Born a native Californian, GG attended Stanford University for her BA, spent a couple of years working in Finance at Harvard and Fidelity Investments and then went to George Washington for her MA in International Relations. As an undergraduate she studied six months in Austria. This was the impetus for her nearly life-long project, The Last Waltz. She plotted it on the bus to work in LA after she was married and while she was putting her husband through law school. When he graduated, she began research and character sketches, and by the time her children were all in school, she had a rough draft and an agent. However, she didn't want it to be the romance her agent envisioned so she spent 20 more years trying to figure out how to write an epic. In the meantime, she began a series of "potato chip books"--mysteries about a team of genealogists. She also published two non-fiction books.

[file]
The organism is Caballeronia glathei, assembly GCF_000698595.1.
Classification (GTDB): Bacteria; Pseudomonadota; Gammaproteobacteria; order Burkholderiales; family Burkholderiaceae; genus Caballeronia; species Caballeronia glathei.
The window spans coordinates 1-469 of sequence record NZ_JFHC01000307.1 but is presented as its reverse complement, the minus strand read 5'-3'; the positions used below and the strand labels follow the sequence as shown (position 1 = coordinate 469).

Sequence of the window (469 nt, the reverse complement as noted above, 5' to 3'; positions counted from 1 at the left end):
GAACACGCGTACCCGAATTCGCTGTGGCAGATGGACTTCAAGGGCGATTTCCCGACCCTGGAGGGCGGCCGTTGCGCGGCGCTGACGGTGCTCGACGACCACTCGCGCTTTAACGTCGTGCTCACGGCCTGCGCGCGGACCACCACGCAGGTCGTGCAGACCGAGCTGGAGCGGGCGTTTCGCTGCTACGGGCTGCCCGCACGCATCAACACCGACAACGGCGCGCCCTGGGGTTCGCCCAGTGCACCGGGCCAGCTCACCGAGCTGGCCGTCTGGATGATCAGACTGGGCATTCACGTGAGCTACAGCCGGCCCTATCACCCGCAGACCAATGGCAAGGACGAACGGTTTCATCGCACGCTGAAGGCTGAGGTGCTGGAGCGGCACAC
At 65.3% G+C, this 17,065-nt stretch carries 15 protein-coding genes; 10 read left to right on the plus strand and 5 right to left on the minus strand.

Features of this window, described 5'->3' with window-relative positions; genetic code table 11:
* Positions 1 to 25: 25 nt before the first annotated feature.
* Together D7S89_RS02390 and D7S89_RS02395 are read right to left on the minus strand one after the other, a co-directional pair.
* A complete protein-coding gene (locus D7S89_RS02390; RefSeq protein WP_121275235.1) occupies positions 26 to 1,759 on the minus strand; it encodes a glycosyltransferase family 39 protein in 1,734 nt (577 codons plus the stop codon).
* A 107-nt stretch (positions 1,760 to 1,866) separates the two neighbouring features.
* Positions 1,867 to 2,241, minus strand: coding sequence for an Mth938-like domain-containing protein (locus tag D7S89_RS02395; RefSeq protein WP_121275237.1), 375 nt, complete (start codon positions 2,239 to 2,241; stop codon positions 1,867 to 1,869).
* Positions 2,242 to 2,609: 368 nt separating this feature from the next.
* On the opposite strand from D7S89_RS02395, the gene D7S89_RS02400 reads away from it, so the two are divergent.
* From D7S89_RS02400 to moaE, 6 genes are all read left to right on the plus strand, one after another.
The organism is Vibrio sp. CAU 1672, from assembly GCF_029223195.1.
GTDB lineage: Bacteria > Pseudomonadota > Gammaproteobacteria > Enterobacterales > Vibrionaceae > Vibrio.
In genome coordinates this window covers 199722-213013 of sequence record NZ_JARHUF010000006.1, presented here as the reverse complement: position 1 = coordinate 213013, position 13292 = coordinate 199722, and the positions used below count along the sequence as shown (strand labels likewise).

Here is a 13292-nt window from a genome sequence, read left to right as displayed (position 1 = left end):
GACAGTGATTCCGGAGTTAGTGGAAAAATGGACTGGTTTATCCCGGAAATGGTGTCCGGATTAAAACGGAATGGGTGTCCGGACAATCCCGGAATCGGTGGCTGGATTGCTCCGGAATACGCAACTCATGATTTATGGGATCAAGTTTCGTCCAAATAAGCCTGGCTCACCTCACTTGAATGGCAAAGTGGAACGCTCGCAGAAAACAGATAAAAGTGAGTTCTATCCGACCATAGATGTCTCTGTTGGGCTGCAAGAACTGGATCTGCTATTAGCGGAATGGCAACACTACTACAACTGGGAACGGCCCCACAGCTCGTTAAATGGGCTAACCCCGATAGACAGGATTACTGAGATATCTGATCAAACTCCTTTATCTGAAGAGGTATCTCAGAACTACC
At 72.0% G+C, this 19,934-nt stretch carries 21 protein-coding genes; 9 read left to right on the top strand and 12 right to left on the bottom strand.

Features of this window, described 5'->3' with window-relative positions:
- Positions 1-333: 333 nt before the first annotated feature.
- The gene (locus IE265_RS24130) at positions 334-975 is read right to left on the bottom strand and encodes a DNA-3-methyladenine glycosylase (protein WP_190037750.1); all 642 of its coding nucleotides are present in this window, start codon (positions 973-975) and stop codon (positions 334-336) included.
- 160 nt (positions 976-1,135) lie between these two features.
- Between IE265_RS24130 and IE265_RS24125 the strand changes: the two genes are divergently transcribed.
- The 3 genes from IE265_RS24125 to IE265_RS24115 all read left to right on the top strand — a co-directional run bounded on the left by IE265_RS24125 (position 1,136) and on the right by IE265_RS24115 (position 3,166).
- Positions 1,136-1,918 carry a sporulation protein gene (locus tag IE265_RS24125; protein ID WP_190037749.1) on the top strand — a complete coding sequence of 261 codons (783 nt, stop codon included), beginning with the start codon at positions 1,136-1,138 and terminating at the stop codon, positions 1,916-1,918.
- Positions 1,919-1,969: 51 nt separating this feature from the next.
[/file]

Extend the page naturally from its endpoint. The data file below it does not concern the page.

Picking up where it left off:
Her family lived in Monett, Missouri (a tiny farm community), Oakwood Ohio (suburb of Dayton), and finally has settled in Provo. She and her husband David are the parents of three wonderful children. Their daughter has two boys--Jack and Micah, and they are the light of GG's life.
When she finally became frustrated enough with The Last Waltz to ask what Tolstoy would do, she found the answer: multiple viewpoints! A revelation! After that, the book was finished soon, and published to very positive reviews, winning the Whitney Award for Best Historical Fiction in 2009. Her next biggest project, the semi-autobiographical novel, Pieces of Paris, will be released in two weeks. Taking place in the Ozarks, it is the story of unexpected developments in a supposedly ideal marriage and setting. Only a true understanding of the mission of Christ can bring answers and healing.
GG and her husband hope to serve a mission together in Italy and continue to publish books until they get Alzheimer's.